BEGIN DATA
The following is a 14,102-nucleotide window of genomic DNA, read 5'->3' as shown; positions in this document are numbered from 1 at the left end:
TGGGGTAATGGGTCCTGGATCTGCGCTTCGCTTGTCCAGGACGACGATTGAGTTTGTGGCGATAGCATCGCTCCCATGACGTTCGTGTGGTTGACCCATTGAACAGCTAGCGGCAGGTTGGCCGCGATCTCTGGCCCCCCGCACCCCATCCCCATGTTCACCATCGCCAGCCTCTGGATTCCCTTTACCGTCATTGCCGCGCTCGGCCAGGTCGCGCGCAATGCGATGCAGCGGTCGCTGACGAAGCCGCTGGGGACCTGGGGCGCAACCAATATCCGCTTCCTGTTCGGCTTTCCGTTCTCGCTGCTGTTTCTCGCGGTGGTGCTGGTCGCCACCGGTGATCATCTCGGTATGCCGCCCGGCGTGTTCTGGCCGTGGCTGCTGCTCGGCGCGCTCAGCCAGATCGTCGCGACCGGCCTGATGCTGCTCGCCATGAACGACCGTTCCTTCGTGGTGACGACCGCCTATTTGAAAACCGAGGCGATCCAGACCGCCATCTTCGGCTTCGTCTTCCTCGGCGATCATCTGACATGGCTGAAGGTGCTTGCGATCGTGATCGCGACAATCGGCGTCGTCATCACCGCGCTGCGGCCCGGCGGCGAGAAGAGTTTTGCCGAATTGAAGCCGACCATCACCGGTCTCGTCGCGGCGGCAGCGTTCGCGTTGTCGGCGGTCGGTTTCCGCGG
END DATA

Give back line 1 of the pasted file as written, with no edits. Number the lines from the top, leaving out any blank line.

The following is a 14,102-nucleotide window of genomic DNA, read 5'->3' as shown; positions in this document are numbered from 1 at the left end: